In April 2010, an explosion in a West Virginia coal mine owned by Massey Energy killed 29 workers. An investigation of the tragic incident found that it could’ve been prevented if Massey had observed minimal safety standards at the Upper Big Branch mine.
The investigation’s report concluded, “Ultimately, the responsibility for the explosion at the Upper Big Branch mine lies with the management of Massey Energy.”
A federal grand jury apparently agreed, recently indicting former Massey CEO Donald Blankenship on four criminal charges related to the incident. Blankenship is specifically charged with, among other things:
- Conspiring to willfully violate mandatory federal mine safety and health standards; and
- Conspiring to defraud the US by hindering or impeding the lawful and legitimate functions of the Department of Labor and the Mine Safety and Health Administration in the administration and enforcement of mine safety and health laws at the Upper Big Branch mine.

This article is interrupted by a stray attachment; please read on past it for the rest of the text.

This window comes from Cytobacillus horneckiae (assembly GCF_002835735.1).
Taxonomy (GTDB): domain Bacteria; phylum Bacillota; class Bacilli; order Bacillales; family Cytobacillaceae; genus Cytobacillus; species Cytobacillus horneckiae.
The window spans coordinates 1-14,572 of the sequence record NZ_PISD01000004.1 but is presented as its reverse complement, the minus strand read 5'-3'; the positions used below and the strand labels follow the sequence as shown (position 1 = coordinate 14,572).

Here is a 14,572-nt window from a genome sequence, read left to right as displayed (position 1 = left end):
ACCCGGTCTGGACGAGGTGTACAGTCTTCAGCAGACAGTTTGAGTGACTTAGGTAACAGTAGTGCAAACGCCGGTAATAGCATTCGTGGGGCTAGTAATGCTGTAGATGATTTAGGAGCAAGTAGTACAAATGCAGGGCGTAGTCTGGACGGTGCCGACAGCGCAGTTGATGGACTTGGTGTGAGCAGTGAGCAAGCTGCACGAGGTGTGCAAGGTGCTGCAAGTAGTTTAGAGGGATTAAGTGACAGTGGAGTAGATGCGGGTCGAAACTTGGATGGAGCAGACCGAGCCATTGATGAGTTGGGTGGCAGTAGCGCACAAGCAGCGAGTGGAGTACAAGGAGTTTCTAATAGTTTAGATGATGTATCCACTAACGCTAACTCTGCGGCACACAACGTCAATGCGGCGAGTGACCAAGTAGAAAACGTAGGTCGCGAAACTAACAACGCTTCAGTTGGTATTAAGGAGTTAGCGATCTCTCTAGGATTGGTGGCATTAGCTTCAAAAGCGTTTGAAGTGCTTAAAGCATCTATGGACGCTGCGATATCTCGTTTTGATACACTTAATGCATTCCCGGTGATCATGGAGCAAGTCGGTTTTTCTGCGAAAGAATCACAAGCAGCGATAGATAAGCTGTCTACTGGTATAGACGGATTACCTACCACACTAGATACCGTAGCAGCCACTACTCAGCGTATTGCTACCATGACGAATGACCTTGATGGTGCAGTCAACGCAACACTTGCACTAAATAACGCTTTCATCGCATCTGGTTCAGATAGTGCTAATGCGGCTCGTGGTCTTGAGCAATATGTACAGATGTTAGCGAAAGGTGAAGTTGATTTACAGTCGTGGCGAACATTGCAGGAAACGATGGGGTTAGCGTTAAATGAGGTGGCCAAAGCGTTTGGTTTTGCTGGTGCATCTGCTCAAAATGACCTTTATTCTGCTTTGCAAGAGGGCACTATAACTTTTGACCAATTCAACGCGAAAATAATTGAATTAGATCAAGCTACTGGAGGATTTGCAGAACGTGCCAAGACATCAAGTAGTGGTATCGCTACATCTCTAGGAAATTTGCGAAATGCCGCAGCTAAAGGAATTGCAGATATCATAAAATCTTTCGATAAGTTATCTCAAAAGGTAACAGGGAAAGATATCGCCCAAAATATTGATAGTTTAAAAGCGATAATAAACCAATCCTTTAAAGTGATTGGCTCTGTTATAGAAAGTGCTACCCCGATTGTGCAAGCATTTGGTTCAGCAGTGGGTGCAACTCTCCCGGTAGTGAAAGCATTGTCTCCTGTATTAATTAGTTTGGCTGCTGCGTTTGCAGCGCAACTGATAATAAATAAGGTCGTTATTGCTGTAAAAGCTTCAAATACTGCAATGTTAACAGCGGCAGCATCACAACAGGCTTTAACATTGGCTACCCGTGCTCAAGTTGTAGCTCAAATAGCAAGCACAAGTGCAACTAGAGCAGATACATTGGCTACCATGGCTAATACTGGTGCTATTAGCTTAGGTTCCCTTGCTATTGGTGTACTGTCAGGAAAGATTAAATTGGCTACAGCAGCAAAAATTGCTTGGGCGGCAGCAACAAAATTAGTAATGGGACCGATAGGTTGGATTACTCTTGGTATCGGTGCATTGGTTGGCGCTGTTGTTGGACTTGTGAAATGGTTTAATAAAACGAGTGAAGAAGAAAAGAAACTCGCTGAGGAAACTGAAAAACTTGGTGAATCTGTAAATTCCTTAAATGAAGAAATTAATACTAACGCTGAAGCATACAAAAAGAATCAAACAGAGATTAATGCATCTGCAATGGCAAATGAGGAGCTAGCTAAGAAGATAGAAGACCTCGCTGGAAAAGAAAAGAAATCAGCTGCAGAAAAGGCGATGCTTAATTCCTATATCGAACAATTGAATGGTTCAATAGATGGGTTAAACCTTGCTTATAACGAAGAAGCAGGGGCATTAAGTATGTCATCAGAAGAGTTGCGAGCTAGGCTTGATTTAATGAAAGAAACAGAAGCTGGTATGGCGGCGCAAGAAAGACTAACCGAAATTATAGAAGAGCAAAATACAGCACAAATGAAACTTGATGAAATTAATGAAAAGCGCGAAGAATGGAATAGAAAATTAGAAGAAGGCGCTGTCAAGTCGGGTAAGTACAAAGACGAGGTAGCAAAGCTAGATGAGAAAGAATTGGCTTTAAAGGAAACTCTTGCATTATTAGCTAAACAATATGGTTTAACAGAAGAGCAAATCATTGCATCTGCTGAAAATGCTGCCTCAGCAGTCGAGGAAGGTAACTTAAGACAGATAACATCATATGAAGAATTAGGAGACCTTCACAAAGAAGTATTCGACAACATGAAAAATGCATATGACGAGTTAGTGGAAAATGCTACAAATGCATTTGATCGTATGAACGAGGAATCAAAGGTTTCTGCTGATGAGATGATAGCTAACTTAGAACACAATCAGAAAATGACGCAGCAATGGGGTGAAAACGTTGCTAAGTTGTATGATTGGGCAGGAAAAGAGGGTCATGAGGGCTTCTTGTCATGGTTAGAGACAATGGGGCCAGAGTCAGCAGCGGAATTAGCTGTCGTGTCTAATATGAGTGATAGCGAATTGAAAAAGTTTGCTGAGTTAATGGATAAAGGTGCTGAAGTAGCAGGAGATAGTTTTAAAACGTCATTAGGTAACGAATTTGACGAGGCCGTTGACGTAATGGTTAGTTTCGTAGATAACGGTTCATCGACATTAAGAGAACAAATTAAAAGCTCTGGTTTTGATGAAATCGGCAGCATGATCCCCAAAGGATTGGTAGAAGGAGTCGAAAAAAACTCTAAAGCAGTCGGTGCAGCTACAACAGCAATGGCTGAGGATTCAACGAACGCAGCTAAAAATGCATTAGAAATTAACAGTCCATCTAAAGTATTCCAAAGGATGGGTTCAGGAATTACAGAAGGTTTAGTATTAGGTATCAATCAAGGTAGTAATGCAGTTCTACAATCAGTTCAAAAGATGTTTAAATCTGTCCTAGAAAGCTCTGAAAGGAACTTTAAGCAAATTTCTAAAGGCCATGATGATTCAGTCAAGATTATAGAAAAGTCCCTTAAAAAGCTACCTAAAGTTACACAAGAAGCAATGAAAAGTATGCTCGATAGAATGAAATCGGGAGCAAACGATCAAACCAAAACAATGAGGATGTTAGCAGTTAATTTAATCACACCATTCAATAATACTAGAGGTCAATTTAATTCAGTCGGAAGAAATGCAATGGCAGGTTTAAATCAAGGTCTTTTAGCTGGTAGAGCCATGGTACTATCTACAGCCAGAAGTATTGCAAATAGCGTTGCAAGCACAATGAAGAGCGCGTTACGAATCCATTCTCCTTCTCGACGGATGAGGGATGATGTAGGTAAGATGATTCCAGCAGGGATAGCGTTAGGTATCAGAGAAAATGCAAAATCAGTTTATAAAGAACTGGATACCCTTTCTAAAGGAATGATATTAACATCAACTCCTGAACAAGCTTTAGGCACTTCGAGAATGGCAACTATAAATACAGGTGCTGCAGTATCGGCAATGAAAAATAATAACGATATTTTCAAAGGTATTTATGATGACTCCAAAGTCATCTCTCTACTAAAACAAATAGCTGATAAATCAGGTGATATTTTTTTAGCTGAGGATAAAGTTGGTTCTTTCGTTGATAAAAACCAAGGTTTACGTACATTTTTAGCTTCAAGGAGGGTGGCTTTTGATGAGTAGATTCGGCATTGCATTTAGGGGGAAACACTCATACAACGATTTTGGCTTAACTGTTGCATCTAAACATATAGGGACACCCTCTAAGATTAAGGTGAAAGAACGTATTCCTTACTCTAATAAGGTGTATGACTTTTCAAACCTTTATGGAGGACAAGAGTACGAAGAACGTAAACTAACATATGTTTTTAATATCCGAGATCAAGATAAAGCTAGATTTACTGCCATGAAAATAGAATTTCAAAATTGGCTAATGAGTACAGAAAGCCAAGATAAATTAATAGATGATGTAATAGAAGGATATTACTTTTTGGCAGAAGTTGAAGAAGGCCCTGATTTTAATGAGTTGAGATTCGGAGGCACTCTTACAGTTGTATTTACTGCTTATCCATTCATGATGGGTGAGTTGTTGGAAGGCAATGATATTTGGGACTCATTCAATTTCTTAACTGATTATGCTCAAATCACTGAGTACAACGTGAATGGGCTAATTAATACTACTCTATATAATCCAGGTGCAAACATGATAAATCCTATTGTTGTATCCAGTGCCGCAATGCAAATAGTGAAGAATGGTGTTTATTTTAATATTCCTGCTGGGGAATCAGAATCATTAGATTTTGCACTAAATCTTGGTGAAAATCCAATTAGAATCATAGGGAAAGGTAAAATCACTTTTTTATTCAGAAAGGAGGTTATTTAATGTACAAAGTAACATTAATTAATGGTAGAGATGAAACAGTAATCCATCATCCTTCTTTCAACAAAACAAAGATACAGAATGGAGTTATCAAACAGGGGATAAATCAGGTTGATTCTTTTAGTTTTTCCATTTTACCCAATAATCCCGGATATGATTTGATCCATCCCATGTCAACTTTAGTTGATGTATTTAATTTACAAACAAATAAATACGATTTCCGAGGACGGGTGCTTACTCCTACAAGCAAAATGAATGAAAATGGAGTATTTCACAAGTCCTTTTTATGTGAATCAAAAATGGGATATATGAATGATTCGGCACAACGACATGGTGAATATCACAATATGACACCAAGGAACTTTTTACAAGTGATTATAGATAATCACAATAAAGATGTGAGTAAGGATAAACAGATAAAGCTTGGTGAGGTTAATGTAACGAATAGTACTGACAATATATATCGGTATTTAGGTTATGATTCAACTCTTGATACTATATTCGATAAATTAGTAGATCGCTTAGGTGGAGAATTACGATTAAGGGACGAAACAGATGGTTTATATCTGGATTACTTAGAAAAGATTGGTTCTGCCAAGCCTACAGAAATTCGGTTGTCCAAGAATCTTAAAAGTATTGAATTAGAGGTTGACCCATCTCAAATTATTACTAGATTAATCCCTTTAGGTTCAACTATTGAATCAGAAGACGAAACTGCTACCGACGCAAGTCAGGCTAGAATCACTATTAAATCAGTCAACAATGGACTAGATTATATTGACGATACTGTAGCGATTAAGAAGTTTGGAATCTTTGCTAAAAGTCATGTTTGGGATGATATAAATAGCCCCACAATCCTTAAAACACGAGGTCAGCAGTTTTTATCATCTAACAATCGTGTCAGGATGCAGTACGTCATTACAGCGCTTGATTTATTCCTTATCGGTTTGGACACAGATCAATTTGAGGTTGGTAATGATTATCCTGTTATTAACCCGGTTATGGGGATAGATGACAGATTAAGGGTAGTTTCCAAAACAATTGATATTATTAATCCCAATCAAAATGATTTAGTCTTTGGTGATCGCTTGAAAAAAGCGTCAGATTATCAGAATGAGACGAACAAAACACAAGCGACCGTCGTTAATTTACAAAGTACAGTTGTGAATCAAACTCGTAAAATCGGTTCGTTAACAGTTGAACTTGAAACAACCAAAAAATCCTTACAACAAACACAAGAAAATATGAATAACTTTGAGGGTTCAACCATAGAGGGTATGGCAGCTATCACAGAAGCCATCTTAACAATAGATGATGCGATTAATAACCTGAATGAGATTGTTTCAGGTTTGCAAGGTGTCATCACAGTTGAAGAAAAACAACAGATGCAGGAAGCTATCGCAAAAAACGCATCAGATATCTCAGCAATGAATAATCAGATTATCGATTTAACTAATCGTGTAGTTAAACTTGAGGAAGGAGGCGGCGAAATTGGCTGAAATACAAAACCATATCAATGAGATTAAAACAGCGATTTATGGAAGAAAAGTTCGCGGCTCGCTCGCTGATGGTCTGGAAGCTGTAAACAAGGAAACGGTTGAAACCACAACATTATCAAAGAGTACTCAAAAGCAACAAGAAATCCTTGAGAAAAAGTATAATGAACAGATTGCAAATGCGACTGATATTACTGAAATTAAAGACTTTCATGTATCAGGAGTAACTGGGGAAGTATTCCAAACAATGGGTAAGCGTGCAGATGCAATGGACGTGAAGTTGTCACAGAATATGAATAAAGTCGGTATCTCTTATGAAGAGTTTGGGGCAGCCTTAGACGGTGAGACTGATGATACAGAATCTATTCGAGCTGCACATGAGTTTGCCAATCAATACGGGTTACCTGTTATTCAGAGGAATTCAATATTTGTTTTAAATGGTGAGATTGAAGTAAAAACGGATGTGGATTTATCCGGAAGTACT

This indictment is notable because in the US—as in Canada—cases against members of senior management for safety-related offences are rare—and criminal charges against CEO, directors, presidents, etc. are even rarer.
The indictment says Blankenship, who’d been a fixture in West Virginia and a frequent donator to various politicians, knew that this mine was committing hundreds of safety violations every year and that he had the ability to prevent most of these violations. Yet he “fostered and participated in an understanding” that perpetuated the mine’s practice of routine safety violations, “in order to produce more coal, avoid the costs of following safety laws, and make more money,” says the indictment.
For example, the indictment accuses Blankenship of:
- Ignoring laws about ventilating coal dust and methane gas at the mine
- Slashing the staffing and tasks needed to improve safety
- Responding to surprise visits by safety inspectors by tipping off miners underground using code words.
As reported in the New York Times, Alpha Natural Resources, which bought Massey in 2011, paid $209 million in criminal penalties to settle civil and criminal penalties with the Department of Justice. Two subordinates of Blankenship, including a former superintendent of the Upper Big Branch mine, have already pleaded guilty in criminal cases.